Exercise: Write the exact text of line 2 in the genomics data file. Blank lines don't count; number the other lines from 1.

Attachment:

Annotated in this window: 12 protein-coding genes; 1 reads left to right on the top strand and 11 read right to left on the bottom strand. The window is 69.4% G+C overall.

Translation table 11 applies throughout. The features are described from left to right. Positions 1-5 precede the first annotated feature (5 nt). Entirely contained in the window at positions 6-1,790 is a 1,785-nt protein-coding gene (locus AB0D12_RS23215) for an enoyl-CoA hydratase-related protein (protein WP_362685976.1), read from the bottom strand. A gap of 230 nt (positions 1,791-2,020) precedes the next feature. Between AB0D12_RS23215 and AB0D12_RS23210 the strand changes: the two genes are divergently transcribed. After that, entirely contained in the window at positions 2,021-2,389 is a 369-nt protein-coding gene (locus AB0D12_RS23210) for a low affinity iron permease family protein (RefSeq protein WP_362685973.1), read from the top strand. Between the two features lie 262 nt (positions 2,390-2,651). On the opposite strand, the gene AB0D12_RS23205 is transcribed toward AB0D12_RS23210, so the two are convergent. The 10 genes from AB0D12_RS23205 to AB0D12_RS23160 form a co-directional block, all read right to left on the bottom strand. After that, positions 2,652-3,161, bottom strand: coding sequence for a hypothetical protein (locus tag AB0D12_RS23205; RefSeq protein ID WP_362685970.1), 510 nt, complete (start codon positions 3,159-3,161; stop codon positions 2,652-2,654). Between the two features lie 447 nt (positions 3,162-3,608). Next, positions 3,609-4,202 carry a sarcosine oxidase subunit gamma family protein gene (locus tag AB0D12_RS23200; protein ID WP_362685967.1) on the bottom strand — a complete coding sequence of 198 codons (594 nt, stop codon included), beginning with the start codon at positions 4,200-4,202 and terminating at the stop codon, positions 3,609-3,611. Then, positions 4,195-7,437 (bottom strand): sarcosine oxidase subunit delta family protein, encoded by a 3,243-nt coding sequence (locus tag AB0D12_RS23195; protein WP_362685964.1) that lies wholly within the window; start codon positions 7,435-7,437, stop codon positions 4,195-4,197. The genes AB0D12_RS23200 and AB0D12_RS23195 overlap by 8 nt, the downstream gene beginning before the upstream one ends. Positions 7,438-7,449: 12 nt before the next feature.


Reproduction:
Translation table 11 applies throughout. The features are described from left to right. Positions 1-5 precede the first annotated feature (5 nt). Entirely contained in the window at positions 6-1,790 is a 1,785-nt protein-coding gene (locus AB0D12_RS23215) for an enoyl-CoA hydratase-related protein (protein WP_362685976.1), read from the bottom strand. A gap of 230 nt (positions 1,791-2,020) precedes the next feature. Between AB0D12_RS23215 and AB0D12_RS23210 the strand changes: the two genes are divergently transcribed. After that, entirely contained in the window at positions 2,021-2,389 is a 369-nt protein-coding gene (locus AB0D12_RS23210) for a low affinity iron permease family protein (RefSeq protein WP_362685973.1), read from the top strand. Between the two features lie 262 nt (positions 2,390-2,651). On the opposite strand, the gene AB0D12_RS23205 is transcribed toward AB0D12_RS23210, so the two are convergent. The 10 genes from AB0D12_RS23205 to AB0D12_RS23160 form a co-directional block, all read right to left on the bottom strand. After that, positions 2,652-3,161, bottom strand: coding sequence for a hypothetical protein (locus tag AB0D12_RS23205; RefSeq protein ID WP_362685970.1), 510 nt, complete (start codon positions 3,159-3,161; stop codon positions 2,652-2,654). Between the two features lie 447 nt (positions 3,162-3,608). Next, positions 3,609-4,202 carry a sarcosine oxidase subunit gamma family protein gene (locus tag AB0D12_RS23200; protein ID WP_362685967.1) on the bottom strand — a complete coding sequence of 198 codons (594 nt, stop codon included), beginning with the start codon at positions 4,200-4,202 and terminating at the stop codon, positions 3,609-3,611. Then, positions 4,195-7,437 (bottom strand): sarcosine oxidase subunit delta family protein, encoded by a 3,243-nt coding sequence (locus tag AB0D12_RS23195; protein WP_362685964.1) that lies wholly within the window; start codon positions 7,435-7,437, stop codon positions 4,195-4,197. The genes AB0D12_RS23200 and AB0D12_RS23195 overlap by 8 nt, the downstream gene beginning before the upstream one ends. Positions 7,438-7,449: 12 nt before the next feature.